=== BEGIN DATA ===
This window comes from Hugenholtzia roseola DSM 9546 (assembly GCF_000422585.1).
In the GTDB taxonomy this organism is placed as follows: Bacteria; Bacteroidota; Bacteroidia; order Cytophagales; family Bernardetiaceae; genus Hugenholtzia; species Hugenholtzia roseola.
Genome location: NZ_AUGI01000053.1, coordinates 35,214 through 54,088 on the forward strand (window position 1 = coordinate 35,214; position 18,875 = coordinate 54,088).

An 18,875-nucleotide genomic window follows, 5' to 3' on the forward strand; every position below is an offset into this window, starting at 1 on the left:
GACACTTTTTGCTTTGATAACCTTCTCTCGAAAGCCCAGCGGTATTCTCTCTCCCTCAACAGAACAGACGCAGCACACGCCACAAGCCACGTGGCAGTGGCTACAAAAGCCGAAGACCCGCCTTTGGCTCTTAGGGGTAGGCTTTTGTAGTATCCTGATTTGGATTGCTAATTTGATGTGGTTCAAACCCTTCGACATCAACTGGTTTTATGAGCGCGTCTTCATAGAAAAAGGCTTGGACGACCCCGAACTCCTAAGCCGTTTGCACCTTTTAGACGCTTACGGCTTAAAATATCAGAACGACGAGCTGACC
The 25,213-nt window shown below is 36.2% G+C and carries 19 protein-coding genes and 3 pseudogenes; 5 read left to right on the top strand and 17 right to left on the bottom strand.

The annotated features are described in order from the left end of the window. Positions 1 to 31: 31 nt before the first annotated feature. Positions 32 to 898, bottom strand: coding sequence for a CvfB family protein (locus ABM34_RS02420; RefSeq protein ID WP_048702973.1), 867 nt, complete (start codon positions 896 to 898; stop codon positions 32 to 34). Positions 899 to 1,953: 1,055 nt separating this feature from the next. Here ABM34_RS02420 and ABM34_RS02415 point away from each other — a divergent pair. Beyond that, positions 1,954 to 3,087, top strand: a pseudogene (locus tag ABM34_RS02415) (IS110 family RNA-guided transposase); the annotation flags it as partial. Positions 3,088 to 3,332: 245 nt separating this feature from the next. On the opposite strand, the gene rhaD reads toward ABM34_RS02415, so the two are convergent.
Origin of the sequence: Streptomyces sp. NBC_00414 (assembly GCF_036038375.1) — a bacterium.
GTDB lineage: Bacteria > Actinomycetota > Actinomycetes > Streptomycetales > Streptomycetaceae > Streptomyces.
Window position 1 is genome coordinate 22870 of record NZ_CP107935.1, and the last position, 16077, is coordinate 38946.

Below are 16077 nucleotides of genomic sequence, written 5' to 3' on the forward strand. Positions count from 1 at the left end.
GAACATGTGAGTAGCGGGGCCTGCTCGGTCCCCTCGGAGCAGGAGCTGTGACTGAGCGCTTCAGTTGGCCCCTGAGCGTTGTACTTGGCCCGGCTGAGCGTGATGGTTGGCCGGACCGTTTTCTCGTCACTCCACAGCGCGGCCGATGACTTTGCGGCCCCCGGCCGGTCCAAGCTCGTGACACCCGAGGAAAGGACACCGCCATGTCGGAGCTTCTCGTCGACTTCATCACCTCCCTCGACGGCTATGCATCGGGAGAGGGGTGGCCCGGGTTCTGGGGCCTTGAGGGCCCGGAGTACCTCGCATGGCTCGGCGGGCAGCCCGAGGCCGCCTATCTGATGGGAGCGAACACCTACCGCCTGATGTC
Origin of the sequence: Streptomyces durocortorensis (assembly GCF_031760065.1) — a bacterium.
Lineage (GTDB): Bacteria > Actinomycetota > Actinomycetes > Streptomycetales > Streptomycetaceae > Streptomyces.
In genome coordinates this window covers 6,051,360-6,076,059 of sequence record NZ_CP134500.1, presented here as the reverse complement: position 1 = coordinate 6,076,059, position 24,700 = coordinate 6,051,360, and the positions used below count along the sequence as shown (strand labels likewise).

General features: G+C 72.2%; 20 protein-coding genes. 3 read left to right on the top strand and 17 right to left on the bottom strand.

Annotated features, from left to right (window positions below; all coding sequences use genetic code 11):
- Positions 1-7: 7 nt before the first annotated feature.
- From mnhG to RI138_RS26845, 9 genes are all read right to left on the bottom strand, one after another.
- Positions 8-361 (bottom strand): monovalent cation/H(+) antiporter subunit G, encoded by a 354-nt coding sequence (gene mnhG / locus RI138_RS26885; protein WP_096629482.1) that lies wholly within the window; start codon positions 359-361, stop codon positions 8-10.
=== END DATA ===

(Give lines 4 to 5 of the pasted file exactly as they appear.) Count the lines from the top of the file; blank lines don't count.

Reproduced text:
An 18,875-nucleotide genomic window follows, 5' to 3' on the forward strand; every position below is an offset into this window, starting at 1 on the left:
GACACTTTTTGCTTTGATAACCTTCTCTCGAAAGCCCAGCGGTATTCTCTCTCCCTCAACAGAACAGACGCAGCACACGCCACAAGCCACGTGGCAGTGGCTACAAAAGCCGAAGACCCGCCTTTGGCTCTTAGGGGTAGGCTTTTGTAGTATCCTGATTTGGATTGCTAATTTGATGTGGTTCAAACCCTTCGACATCAACTGGTTTTATGAGCGCGTCTTCATAGAAAAAGGCTTGGACGACCCCGAACTCCTAAGCCGTTTGCACCTTTTAGACGCTTACGGCTTAAAATATCAGAACGACGAGCTGACC